Director Len Wiseman’s upcoming Total Recall is one of those projects that straddles the often fine line between remake and reinterpretation. It’s not a scene-by-scene refashioning of Paul Verhoeven’s 1990 film; however, if early descriptions are accurate, the new Total Recall also deviates significantly from Philip K. Dick’s original source material, the short story “We Can Remember It for You Wholesale.”

Wiseman’s Total Recall will be a fairly a straightforward sci-fi adventure, in comparison to that of Verhoeven’s creation – which was largely just a violent Arnold Schwarzenegger vehicle. It is also expected to focus more on the metaphysical themes and implications of Dick’s literature… and probably borrow a few tricks from Inception‘s playbook, when it comes to the art of mixing brains with brazen set pieces.

Previously-released photos from the Total Recall set revealed hovercars and cops wearing futuristic armor – the likes of which are fairly reminiscent of previous sci-fi titles (ex. Demolition Man, Minority Report, etc.) while still being sufficiently unique and imaginative in design, on their own.

The latest batch of set pics reveal some additional familiar, but satisfactory, visual sci-fi tropes – including more technologically-advanced vehicles, Colin Farrell dressed all in black, and Jessica Biel looking ready for battle in a form-fitting costume. A little something for everyone, in other words. 😉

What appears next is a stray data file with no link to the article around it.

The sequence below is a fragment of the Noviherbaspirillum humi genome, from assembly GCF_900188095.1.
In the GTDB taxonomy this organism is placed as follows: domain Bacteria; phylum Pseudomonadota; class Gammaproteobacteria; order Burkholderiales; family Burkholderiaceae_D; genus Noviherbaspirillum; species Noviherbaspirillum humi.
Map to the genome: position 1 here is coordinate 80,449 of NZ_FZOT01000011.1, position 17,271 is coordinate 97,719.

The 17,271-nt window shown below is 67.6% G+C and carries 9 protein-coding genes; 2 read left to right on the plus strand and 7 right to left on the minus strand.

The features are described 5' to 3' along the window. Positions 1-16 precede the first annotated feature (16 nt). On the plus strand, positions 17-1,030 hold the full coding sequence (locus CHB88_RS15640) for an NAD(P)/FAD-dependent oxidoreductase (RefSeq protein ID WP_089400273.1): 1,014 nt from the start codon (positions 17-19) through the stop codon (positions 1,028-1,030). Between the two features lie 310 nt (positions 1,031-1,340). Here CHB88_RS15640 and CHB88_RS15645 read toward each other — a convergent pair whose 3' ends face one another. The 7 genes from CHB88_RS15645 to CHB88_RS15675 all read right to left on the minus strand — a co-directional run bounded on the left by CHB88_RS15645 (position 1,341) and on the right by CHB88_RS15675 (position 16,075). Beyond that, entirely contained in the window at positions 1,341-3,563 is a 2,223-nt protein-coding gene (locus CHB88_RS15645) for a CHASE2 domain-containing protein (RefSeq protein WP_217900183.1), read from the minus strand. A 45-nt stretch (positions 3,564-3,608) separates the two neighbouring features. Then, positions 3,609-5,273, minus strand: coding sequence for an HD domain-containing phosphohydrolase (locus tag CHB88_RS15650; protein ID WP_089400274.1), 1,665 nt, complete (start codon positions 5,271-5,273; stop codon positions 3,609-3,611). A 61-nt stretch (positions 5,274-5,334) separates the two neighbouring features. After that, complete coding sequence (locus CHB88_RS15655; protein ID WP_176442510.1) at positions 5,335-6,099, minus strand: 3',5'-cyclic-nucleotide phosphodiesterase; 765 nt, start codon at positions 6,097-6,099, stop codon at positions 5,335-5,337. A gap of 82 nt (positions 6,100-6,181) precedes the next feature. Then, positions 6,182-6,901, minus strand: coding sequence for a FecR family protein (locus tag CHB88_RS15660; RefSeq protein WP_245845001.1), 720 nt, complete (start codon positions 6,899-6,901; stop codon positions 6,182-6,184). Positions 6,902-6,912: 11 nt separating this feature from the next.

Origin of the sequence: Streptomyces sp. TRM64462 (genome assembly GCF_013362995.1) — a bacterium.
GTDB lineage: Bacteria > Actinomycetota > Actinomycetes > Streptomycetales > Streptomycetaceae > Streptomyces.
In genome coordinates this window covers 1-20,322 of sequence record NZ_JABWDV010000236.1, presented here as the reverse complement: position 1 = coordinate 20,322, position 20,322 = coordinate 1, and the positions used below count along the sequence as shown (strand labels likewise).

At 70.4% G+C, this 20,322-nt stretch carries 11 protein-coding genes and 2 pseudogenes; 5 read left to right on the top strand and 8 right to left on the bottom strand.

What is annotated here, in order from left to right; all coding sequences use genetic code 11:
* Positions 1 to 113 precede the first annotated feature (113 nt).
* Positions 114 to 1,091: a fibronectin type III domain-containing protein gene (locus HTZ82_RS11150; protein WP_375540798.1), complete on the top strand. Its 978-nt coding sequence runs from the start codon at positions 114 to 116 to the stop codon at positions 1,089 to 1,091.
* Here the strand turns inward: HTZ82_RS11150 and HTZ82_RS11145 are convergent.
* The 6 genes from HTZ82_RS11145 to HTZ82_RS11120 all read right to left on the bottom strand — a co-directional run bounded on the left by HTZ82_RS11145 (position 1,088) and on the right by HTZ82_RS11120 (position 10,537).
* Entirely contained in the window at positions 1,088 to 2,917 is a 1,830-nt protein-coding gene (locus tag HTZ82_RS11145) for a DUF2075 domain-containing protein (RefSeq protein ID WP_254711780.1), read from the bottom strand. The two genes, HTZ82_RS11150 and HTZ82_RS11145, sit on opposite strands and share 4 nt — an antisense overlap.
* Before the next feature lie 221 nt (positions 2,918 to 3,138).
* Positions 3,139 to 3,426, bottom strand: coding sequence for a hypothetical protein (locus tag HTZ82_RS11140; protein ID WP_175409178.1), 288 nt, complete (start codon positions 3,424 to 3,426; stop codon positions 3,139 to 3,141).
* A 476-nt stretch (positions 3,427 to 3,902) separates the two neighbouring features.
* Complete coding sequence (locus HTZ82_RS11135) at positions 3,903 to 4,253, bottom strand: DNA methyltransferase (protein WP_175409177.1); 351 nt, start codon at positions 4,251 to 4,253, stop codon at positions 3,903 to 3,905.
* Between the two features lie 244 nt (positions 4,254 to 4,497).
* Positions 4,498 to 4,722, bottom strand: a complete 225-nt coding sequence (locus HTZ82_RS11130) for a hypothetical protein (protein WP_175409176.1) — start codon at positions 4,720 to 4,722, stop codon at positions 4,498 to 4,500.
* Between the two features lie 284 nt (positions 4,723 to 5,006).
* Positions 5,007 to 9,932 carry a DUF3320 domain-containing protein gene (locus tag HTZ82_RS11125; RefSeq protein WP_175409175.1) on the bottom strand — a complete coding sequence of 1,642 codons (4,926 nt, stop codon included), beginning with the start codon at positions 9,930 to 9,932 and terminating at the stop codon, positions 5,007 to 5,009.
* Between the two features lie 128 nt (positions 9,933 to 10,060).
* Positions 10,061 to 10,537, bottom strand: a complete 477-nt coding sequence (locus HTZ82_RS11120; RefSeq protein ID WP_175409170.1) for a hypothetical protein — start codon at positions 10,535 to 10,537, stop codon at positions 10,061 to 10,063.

Check those out Total Recall set photos (via Coming Soon) in the gallery below:

Here is a semi-official plot synopsis for Wiseman’s Total Recall:

The film’s new story involves the nation states of Euromerica and New Shanghai, with Douglas Quaid (Farrell) a factory worker in the latter who begins to believe he is a spy, although he doesn’t know for which side. Vilos Cohaagen (Bryan Cranston) is the leader of Euromerica who, under the cover of protecting his people, is secretly readying an invasion of New Shanghai.

The absence of the Martian setting (imagined and/or real) won’t be the only additional difference between the new and old Total Recall movies. Wiseman spoke with Collider a while ago and revealed that his film will be Rated PG-13 – unlike Verhoeven’s originally X-Rated mix of gory violence and nudity (which infamously included a three-breasted mutant woman on Mars). While an Unrated cut of Wiseman’s Total Recall will be released when it hits DVD/Blu-ray, it’s hard to tell at this point whether the theatrical release will really suffer for it (re: feel like it’s been noticeably-edited down, to avoid an R-Rating).

Colin Farrell as Douglas Quaid in 'Total Recall'

Wiseman is a pretty competent action filmmaker and his Total Recall was scripted by a trio of writers – Mark Bomback (Live Free or Die Hard), Kurt Wimmer (Salt), and James Vanderbilt (The Losers) – who have all worked on decent, if unspectacular, PG-13 rated thrillers in the past. Total Recall also sounds like it could boast some fairly interesting philosophical subject matter (touching on the nature of identity and memory) and possibly contain some thought-provoking contemporary geopolitical overtones.

So, all in the all, most of the ingredients necessary for this to be an exciting and intelligent sci-fi blockbuster are present – and the writing/directing talent involved seem to compliment (rather than overlap with) one another fairly well. Whether or not Total Recall will end up more (or less) the sum of its parts is another matter.

Total Recall is slated for theatrical release in the U.S. on August 3rd, 2012.

Source: Coming Soon